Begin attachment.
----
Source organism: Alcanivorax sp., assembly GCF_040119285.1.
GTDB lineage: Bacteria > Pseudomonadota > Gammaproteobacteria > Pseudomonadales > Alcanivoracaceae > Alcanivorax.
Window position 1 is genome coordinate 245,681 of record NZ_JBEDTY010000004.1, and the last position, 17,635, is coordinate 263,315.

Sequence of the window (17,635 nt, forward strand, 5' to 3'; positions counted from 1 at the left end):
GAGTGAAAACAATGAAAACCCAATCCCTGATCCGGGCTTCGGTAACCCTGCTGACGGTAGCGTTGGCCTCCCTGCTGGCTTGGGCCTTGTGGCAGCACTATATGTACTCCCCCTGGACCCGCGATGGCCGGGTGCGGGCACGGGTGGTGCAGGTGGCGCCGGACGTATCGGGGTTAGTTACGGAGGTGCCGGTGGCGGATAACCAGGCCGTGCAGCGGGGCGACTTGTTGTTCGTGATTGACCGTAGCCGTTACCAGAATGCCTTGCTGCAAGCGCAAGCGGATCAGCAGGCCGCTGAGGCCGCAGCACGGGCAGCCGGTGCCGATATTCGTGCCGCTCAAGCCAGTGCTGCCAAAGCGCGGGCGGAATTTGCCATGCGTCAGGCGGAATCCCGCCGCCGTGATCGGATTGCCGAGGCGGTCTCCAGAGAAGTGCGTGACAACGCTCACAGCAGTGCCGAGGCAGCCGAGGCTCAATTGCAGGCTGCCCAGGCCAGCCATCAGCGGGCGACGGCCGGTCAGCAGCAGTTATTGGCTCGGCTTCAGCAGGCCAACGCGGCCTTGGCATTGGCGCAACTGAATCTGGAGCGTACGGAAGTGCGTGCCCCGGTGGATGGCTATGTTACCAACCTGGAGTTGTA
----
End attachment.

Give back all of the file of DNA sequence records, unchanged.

Source organism: Alcanivorax sp., assembly GCF_040119285.1.
GTDB lineage: Bacteria > Pseudomonadota > Gammaproteobacteria > Pseudomonadales > Alcanivoracaceae > Alcanivorax.
Window position 1 is genome coordinate 245,681 of record NZ_JBEDTY010000004.1, and the last position, 17,635, is coordinate 263,315.

Sequence of the window (17,635 nt, forward strand, 5' to 3'; positions counted from 1 at the left end):
GAGTGAAAACAATGAAAACCCAATCCCTGATCCGGGCTTCGGTAACCCTGCTGACGGTAGCGTTGGCCTCCCTGCTGGCTTGGGCCTTGTGGCAGCACTATATGTACTCCCCCTGGACCCGCGATGGCCGGGTGCGGGCACGGGTGGTGCAGGTGGCGCCGGACGTATCGGGGTTAGTTACGGAGGTGCCGGTGGCGGATAACCAGGCCGTGCAGCGGGGCGACTTGTTGTTCGTGATTGACCGTAGCCGTTACCAGAATGCCTTGCTGCAAGCGCAAGCGGATCAGCAGGCCGCTGAGGCCGCAGCACGGGCAGCCGGTGCCGATATTCGTGCCGCTCAAGCCAGTGCTGCCAAAGCGCGGGCGGAATTTGCCATGCGTCAGGCGGAATCCCGCCGCCGTGATCGGATTGCCGAGGCGGTCTCCAGAGAAGTGCGTGACAACGCTCACAGCAGTGCCGAGGCAGCCGAGGCTCAATTGCAGGCTGCCCAGGCCAGCCATCAGCGGGCGACGGCCGGTCAGCAGCAGTTATTGGCTCGGCTTCAGCAGGCCAACGCGGCCTTGGCATTGGCGCAACTGAATCTGGAGCGTACGGAAGTGCGTGCCCCGGTGGATGGCTATGTTACCAACCTGGAGTTGTA